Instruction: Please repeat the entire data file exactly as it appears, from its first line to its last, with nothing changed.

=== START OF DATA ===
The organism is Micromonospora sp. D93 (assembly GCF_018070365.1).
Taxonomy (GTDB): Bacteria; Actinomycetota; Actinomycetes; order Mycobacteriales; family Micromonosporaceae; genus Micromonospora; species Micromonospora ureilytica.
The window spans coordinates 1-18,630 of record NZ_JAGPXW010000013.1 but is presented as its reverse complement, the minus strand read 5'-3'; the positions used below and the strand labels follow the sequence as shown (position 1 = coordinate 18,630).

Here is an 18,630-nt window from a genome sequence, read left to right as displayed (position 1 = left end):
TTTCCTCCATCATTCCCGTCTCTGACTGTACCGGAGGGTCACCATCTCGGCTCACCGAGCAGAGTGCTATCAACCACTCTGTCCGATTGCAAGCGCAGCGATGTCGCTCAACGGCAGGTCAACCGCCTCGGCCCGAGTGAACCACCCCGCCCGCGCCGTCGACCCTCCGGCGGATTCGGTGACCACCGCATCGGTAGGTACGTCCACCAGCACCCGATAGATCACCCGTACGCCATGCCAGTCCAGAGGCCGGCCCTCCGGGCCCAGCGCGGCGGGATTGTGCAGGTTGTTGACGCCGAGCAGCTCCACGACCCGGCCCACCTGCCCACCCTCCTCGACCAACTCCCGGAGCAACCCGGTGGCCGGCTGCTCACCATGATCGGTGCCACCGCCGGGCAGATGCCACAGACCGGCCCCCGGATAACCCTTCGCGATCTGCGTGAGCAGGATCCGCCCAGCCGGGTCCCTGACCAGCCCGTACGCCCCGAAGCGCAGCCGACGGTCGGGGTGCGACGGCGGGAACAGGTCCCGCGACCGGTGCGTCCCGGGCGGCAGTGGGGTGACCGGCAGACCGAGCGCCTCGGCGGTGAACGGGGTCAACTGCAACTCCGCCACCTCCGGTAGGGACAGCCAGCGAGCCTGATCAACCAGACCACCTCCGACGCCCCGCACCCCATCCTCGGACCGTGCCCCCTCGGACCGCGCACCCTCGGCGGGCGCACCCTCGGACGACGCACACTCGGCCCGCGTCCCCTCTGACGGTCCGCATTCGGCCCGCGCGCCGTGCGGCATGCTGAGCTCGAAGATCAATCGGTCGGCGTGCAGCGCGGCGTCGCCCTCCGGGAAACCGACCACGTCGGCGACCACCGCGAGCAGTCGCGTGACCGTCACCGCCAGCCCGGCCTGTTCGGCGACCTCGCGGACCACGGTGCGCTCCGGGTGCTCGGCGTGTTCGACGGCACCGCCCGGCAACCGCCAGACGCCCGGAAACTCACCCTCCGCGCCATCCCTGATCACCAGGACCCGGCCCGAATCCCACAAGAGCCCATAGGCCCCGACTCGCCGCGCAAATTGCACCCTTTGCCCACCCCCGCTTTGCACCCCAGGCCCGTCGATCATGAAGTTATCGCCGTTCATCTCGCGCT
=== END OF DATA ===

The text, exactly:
The organism is Micromonospora sp. D93 (assembly GCF_018070365.1).
Taxonomy (GTDB): Bacteria; Actinomycetota; Actinomycetes; order Mycobacteriales; family Micromonosporaceae; genus Micromonospora; species Micromonospora ureilytica.
The window spans coordinates 1-18,630 of record NZ_JAGPXW010000013.1 but is presented as its reverse complement, the minus strand read 5'-3'; the positions used below and the strand labels follow the sequence as shown (position 1 = coordinate 18,630).

Here is an 18,630-nt window from a genome sequence, read left to right as displayed (position 1 = left end):
TTTCCTCCATCATTCCCGTCTCTGACTGTACCGGAGGGTCACCATCTCGGCTCACCGAGCAGAGTGCTATCAACCACTCTGTCCGATTGCAAGCGCAGCGATGTCGCTCAACGGCAGGTCAACCGCCTCGGCCCGAGTGAACCACCCCGCCCGCGCCGTCGACCCTCCGGCGGATTCGGTGACCACCGCATCGGTAGGTACGTCCACCAGCACCCGATAGATCACCCGTACGCCATGCCAGTCCAGAGGCCGGCCCTCCGGGCCCAGCGCGGCGGGATTGTGCAGGTTGTTGACGCCGAGCAGCTCCACGACCCGGCCCACCTGCCCACCCTCCTCGACCAACTCCCGGAGCAACCCGGTGGCCGGCTGCTCACCATGATCGGTGCCACCGCCGGGCAGATGCCACAGACCGGCCCCCGGATAACCCTTCGCGATCTGCGTGAGCAGGATCCGCCCAGCCGGGTCCCTGACCAGCCCGTACGCCCCGAAGCGCAGCCGACGGTCGGGGTGCGACGGCGGGAACAGGTCCCGCGACCGGTGCGTCCCGGGCGGCAGTGGGGTGACCGGCAGACCGAGCGCCTCGGCGGTGAACGGGGTCAACTGCAACTCCGCCACCTCCGGTAGGGACAGCCAGCGAGCCTGATCAACCAGACCACCTCCGACGCCCCGCACCCCATCCTCGGACCGTGCCCCCTCGGACCGCGCACCCTCGGCGGGCGCACCCTCGGACGACGCACACTCGGCCCGCGTCCCCTCTGACGGTCCGCATTCGGCCCGCGCGCCGTGCGGCATGCTGAGCTCGAAGATCAATCGGTCGGCGTGCAGCGCGGCGTCGCCCTCCGGGAAACCGACCACGTCGGCGACCACCGCGAGCAGTCGCGTGACCGTCACCGCCAGCCCGGCCTGTTCGGCGACCTCGCGGACCACGGTGCGCTCCGGGTGCTCGGCGTGTTCGACGGCACCGCCCGGCAACCGCCAGACGCCCGGAAACTCACCCTCCGCGCCATCCCTGATCACCAGGACCCGGCCCGAATCCCACAAGAGCCCATAGGCCCCGACTCGCCGCGCAAATTGCACCCTTTGCCCACCCCCGCTTTGCACCCCAGGCCCGTCGATCATGAAGTTATCGCCGTTCATCTCGCGCT